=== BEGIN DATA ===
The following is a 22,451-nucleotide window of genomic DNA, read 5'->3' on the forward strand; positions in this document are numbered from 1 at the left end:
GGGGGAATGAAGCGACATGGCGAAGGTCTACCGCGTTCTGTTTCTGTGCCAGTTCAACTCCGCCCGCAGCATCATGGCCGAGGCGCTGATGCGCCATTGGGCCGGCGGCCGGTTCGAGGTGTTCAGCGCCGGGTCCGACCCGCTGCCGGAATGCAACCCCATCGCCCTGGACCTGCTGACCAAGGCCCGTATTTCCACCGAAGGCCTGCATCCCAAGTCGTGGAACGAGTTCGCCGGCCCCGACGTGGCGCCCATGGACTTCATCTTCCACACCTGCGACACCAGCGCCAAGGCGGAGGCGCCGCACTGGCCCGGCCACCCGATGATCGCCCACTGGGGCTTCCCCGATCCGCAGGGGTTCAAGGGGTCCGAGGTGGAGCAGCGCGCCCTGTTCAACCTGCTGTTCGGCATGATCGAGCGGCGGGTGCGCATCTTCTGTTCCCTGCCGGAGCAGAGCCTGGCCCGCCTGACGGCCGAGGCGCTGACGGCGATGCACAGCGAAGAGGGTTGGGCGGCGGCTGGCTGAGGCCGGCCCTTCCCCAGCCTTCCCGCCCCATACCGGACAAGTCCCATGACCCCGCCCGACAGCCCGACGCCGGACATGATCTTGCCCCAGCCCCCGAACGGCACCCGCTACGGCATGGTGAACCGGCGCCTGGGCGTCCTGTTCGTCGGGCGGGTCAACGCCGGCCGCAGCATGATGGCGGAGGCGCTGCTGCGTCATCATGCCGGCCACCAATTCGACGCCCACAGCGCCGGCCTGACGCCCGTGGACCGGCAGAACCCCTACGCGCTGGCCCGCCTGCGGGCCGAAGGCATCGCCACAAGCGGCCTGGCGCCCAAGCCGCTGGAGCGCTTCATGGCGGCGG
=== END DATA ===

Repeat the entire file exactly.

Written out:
The following is a 22,451-nucleotide window of genomic DNA, read 5'->3' on the forward strand; positions in this document are numbered from 1 at the left end:
GGGGGAATGAAGCGACATGGCGAAGGTCTACCGCGTTCTGTTTCTGTGCCAGTTCAACTCCGCCCGCAGCATCATGGCCGAGGCGCTGATGCGCCATTGGGCCGGCGGCCGGTTCGAGGTGTTCAGCGCCGGGTCCGACCCGCTGCCGGAATGCAACCCCATCGCCCTGGACCTGCTGACCAAGGCCCGTATTTCCACCGAAGGCCTGCATCCCAAGTCGTGGAACGAGTTCGCCGGCCCCGACGTGGCGCCCATGGACTTCATCTTCCACACCTGCGACACCAGCGCCAAGGCGGAGGCGCCGCACTGGCCCGGCCACCCGATGATCGCCCACTGGGGCTTCCCCGATCCGCAGGGGTTCAAGGGGTCCGAGGTGGAGCAGCGCGCCCTGTTCAACCTGCTGTTCGGCATGATCGAGCGGCGGGTGCGCATCTTCTGTTCCCTGCCGGAGCAGAGCCTGGCCCGCCTGACGGCCGAGGCGCTGACGGCGATGCACAGCGAAGAGGGTTGGGCGGCGGCTGGCTGAGGCCGGCCCTTCCCCAGCCTTCCCGCCCCATACCGGACAAGTCCCATGACCCCGCCCGACAGCCCGACGCCGGACATGATCTTGCCCCAGCCCCCGAACGGCACCCGCTACGGCATGGTGAACCGGCGCCTGGGCGTCCTGTTCGTCGGGCGGGTCAACGCCGGCCGCAGCATGATGGCGGAGGCGCTGCTGCGTCATCATGCCGGCCACCAATTCGACGCCCACAGCGCCGGCCTGACGCCCGTGGACCGGCAGAACCCCTACGCGCTGGCCCGCCTGCGGGCCGAAGGCATCGCCACAAGCGGCCTGGCGCCCAAGCCGCTGGAGCGCTTCATGGCGGCGG